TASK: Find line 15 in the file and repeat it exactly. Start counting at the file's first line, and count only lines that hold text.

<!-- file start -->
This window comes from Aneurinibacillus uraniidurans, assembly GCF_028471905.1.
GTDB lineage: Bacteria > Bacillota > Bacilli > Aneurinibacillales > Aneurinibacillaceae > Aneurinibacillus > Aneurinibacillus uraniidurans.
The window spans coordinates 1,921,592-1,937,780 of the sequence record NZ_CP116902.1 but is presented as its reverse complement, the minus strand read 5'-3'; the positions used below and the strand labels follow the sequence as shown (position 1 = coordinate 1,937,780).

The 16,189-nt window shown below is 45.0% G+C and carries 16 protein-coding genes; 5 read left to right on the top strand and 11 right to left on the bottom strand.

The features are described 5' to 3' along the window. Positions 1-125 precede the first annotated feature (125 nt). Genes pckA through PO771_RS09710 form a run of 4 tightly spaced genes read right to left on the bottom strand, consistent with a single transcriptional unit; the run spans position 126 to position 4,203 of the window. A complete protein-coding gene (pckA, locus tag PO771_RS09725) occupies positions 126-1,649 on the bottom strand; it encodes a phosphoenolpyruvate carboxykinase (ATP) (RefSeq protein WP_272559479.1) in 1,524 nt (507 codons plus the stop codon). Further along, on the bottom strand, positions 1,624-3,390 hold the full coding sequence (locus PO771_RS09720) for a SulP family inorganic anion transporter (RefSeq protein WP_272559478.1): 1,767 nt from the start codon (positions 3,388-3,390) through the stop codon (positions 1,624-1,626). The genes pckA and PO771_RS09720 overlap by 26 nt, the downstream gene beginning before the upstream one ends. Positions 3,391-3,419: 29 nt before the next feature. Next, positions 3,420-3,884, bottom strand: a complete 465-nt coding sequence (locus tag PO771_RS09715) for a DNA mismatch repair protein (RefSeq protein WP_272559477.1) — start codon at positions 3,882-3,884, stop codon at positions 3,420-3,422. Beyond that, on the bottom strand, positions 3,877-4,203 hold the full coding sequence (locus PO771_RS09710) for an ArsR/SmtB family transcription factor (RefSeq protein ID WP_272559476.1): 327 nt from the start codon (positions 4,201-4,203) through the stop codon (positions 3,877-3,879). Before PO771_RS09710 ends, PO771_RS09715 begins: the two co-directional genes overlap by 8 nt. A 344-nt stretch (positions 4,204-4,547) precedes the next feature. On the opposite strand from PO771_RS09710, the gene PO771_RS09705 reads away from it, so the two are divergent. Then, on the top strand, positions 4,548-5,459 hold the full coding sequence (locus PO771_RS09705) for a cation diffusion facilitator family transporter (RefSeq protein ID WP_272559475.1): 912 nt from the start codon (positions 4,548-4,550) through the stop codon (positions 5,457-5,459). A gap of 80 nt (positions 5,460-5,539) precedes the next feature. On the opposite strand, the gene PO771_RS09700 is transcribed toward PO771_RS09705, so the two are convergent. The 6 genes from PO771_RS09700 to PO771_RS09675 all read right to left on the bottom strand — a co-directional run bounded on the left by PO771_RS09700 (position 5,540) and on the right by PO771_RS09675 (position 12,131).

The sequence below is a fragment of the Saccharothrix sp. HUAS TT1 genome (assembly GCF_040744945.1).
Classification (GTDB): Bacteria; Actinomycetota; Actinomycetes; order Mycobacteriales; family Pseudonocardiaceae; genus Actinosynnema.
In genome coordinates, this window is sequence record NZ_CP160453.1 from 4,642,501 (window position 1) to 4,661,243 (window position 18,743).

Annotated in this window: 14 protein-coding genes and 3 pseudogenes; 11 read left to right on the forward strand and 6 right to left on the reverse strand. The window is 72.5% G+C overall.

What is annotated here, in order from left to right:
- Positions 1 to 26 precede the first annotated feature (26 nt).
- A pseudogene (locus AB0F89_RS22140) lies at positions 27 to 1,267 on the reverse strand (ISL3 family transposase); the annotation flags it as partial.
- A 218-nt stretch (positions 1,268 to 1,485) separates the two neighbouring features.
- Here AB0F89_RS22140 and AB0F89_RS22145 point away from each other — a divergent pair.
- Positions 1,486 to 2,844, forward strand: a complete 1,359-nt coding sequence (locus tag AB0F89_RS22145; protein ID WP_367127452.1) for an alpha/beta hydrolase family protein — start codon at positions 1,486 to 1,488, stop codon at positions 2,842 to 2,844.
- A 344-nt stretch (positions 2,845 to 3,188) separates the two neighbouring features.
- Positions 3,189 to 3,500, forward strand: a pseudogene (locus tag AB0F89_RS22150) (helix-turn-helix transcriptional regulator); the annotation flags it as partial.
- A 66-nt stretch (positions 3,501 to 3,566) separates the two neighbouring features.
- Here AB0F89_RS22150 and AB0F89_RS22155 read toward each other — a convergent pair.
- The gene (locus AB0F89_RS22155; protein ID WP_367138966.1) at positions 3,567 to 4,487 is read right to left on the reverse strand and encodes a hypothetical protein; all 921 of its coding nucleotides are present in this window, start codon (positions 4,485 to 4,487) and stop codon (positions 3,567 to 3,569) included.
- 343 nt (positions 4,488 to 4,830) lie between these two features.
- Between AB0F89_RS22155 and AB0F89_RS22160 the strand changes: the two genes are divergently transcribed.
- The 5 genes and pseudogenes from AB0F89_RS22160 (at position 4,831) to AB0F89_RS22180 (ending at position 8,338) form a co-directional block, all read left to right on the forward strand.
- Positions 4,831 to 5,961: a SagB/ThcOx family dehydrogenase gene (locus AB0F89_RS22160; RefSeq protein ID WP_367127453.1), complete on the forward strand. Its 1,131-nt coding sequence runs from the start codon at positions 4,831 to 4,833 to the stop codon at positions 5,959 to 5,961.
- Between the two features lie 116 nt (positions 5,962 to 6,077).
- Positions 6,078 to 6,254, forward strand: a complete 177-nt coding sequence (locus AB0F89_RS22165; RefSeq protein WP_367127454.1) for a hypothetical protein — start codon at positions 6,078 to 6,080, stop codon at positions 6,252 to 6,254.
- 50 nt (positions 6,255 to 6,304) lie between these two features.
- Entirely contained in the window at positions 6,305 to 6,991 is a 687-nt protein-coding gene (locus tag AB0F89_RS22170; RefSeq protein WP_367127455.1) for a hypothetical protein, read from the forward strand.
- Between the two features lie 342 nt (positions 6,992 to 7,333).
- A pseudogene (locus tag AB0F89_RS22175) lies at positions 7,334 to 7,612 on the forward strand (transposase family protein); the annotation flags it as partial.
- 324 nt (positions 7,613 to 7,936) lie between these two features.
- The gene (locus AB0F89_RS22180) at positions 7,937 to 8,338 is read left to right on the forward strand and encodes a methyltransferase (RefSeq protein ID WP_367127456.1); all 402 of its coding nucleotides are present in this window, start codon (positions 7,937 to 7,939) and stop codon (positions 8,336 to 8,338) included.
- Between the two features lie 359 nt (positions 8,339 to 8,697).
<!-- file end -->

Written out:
- Positions 1,486 to 2,844, forward strand: a complete 1,359-nt coding sequence (locus tag AB0F89_RS22145; protein ID WP_367127452.1) for an alpha/beta hydrolase family protein — start codon at positions 1,486 to 1,488, stop codon at positions 2,842 to 2,844.